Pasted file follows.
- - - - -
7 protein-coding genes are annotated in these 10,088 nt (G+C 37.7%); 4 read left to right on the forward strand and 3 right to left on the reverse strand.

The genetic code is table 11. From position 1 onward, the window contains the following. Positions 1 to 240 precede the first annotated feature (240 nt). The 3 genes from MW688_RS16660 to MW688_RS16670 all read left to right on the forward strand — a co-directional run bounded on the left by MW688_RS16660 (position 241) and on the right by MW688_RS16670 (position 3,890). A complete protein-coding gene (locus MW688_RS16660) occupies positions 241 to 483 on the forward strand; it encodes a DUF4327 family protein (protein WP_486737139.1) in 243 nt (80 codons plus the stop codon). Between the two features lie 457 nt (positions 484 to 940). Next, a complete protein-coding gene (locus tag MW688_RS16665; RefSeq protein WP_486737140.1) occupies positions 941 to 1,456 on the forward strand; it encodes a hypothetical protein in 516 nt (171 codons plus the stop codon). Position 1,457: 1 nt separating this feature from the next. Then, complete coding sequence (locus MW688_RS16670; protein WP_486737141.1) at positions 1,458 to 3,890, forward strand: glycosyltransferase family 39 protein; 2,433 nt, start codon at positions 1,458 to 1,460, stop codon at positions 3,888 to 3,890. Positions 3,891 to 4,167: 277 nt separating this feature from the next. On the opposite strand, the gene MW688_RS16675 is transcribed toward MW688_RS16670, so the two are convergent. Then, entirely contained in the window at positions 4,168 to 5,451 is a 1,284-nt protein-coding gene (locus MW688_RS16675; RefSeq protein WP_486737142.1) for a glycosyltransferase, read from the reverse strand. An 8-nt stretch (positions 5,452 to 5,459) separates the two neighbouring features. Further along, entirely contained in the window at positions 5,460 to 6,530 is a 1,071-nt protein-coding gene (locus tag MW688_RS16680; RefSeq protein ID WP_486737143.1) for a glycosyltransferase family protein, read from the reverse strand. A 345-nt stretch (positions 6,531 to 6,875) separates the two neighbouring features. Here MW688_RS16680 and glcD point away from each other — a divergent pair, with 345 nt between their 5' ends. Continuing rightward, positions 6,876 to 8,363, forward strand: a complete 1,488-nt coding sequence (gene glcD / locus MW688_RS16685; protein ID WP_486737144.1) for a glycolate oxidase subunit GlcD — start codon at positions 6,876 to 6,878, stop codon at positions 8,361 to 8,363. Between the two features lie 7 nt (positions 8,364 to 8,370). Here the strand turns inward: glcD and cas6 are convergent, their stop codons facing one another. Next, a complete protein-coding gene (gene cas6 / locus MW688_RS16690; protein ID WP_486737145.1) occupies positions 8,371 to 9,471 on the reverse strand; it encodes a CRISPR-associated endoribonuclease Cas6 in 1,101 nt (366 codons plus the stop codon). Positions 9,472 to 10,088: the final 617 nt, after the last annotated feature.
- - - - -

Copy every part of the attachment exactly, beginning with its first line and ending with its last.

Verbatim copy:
7 protein-coding genes are annotated in these 10,088 nt (G+C 37.7%); 4 read left to right on the forward strand and 3 right to left on the reverse strand.

The genetic code is table 11. From position 1 onward, the window contains the following. Positions 1 to 240 precede the first annotated feature (240 nt). The 3 genes from MW688_RS16660 to MW688_RS16670 all read left to right on the forward strand — a co-directional run bounded on the left by MW688_RS16660 (position 241) and on the right by MW688_RS16670 (position 3,890). A complete protein-coding gene (locus MW688_RS16660) occupies positions 241 to 483 on the forward strand; it encodes a DUF4327 family protein (protein WP_486737139.1) in 243 nt (80 codons plus the stop codon). Between the two features lie 457 nt (positions 484 to 940). Next, a complete protein-coding gene (locus tag MW688_RS16665; RefSeq protein WP_486737140.1) occupies positions 941 to 1,456 on the forward strand; it encodes a hypothetical protein in 516 nt (171 codons plus the stop codon). Position 1,457: 1 nt separating this feature from the next. Then, complete coding sequence (locus MW688_RS16670; protein WP_486737141.1) at positions 1,458 to 3,890, forward strand: glycosyltransferase family 39 protein; 2,433 nt, start codon at positions 1,458 to 1,460, stop codon at positions 3,888 to 3,890. Positions 3,891 to 4,167: 277 nt separating this feature from the next. On the opposite strand, the gene MW688_RS16675 is transcribed toward MW688_RS16670, so the two are convergent. Then, entirely contained in the window at positions 4,168 to 5,451 is a 1,284-nt protein-coding gene (locus MW688_RS16675; RefSeq protein WP_486737142.1) for a glycosyltransferase, read from the reverse strand. An 8-nt stretch (positions 5,452 to 5,459) separates the two neighbouring features. Further along, entirely contained in the window at positions 5,460 to 6,530 is a 1,071-nt protein-coding gene (locus tag MW688_RS16680; RefSeq protein ID WP_486737143.1) for a glycosyltransferase family protein, read from the reverse strand. A 345-nt stretch (positions 6,531 to 6,875) separates the two neighbouring features. Here MW688_RS16680 and glcD point away from each other — a divergent pair, with 345 nt between their 5' ends. Continuing rightward, positions 6,876 to 8,363, forward strand: a complete 1,488-nt coding sequence (gene glcD / locus MW688_RS16685; protein ID WP_486737144.1) for a glycolate oxidase subunit GlcD — start codon at positions 6,876 to 6,878, stop codon at positions 8,361 to 8,363. Between the two features lie 7 nt (positions 8,364 to 8,370). Here the strand turns inward: glcD and cas6 are convergent, their stop codons facing one another. Next, a complete protein-coding gene (gene cas6 / locus MW688_RS16690; protein ID WP_486737145.1) occupies positions 8,371 to 9,471 on the reverse strand; it encodes a CRISPR-associated endoribonuclease Cas6 in 1,101 nt (366 codons plus the stop codon). Positions 9,472 to 10,088: the final 617 nt, after the last annotated feature.